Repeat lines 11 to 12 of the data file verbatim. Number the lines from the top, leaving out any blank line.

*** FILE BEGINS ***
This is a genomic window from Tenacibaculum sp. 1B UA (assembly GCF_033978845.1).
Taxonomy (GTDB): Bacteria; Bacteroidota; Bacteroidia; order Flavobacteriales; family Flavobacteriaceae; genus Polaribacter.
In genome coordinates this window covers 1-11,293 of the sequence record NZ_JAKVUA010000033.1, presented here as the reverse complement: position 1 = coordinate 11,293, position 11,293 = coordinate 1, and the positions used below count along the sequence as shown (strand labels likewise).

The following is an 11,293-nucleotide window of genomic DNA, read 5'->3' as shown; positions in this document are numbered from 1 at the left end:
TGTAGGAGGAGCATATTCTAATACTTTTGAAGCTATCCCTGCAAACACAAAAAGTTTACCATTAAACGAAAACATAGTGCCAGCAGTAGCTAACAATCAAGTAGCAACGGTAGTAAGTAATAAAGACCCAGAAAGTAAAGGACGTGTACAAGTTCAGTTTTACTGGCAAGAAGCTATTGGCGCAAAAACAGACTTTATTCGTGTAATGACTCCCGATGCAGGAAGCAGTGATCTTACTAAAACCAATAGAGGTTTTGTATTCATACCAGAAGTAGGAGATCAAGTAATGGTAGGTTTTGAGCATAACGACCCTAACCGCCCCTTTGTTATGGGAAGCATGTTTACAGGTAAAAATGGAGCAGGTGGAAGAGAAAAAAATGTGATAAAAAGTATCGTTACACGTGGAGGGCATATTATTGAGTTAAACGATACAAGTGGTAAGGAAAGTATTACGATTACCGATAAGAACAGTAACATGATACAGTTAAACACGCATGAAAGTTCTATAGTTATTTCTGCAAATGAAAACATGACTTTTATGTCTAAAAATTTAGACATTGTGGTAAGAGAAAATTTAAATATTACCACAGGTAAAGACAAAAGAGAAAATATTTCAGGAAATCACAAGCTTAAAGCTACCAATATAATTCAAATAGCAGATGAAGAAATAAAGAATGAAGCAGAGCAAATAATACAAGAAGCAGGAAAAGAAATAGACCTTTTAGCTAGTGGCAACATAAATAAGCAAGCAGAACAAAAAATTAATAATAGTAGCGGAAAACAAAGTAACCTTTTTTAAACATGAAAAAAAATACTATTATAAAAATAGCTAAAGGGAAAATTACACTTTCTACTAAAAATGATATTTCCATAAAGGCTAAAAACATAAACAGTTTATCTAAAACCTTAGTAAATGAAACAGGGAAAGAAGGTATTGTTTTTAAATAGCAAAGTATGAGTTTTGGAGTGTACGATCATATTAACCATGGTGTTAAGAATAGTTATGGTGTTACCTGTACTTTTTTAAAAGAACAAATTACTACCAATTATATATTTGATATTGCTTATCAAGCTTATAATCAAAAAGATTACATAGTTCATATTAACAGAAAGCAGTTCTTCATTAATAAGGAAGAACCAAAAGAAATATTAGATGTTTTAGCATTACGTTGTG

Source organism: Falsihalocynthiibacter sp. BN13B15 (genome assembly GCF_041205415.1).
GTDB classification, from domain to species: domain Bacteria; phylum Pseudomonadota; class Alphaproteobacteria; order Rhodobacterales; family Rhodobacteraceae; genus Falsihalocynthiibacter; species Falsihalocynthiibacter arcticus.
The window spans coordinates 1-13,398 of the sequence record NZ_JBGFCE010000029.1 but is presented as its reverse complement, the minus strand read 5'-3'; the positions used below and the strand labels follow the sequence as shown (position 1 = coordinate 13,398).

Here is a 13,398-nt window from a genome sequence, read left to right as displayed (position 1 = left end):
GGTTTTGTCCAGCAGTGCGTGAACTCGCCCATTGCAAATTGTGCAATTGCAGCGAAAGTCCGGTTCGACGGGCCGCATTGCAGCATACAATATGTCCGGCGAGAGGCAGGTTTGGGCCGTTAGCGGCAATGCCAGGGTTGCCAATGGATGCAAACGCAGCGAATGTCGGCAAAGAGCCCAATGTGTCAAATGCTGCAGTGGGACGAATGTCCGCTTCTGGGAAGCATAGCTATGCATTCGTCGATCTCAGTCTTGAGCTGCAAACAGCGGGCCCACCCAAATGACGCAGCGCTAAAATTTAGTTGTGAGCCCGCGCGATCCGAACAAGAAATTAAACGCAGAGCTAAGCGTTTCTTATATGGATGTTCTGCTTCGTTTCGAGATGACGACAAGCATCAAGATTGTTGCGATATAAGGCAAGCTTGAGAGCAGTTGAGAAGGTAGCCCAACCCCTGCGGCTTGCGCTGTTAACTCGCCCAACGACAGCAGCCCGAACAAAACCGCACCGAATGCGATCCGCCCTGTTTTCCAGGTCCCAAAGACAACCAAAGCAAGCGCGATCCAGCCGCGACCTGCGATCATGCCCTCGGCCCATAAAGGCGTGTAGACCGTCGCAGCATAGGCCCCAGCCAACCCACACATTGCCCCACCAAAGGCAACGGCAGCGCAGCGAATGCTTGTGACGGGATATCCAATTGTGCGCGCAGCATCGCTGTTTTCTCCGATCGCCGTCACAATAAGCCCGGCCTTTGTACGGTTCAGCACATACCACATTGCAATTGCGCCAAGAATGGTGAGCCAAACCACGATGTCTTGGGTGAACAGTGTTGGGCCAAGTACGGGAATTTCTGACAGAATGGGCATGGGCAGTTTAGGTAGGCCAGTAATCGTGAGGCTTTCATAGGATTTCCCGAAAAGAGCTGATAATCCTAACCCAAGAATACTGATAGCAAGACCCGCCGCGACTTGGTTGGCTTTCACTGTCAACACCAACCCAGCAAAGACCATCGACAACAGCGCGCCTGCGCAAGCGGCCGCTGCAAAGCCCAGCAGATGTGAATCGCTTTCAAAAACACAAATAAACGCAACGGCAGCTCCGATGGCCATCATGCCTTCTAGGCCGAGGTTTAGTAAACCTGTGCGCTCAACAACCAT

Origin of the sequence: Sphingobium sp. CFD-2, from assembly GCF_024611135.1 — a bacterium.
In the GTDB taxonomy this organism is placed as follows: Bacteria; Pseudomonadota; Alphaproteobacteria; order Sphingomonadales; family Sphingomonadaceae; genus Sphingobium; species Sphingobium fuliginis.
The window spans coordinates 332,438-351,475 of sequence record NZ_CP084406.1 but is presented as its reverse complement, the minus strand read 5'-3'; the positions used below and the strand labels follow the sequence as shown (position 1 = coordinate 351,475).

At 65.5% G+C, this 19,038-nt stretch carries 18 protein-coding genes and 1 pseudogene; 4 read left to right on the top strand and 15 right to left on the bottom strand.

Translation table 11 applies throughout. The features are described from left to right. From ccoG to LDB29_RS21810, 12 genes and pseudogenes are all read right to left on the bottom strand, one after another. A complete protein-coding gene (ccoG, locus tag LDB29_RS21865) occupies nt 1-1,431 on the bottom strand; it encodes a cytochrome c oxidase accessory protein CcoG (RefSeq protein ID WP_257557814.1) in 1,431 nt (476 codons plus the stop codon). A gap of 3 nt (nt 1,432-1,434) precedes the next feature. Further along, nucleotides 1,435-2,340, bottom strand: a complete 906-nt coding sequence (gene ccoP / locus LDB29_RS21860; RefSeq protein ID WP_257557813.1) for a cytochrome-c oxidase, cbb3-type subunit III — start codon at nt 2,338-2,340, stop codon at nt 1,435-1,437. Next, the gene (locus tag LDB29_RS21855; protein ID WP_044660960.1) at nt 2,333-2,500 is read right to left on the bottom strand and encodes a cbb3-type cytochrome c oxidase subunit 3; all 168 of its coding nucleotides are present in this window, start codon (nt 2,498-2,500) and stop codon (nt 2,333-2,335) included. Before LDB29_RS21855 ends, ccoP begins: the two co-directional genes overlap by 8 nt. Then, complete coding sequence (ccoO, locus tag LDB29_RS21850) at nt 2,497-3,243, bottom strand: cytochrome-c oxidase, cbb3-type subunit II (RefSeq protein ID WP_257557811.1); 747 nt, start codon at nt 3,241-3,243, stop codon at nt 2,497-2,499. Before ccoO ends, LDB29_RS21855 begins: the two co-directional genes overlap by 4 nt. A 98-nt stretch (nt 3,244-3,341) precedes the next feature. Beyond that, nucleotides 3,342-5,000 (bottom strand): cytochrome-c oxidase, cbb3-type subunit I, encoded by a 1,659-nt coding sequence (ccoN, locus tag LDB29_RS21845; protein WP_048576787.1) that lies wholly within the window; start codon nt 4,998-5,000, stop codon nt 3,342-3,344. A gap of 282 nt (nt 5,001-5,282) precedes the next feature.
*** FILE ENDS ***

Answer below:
Origin of the sequence: Sphingobium sp. CFD-2, from assembly GCF_024611135.1 — a bacterium.
In the GTDB taxonomy this organism is placed as follows: Bacteria; Pseudomonadota; Alphaproteobacteria; order Sphingomonadales; family Sphingomonadaceae; genus Sphingobium; species Sphingobium fuliginis.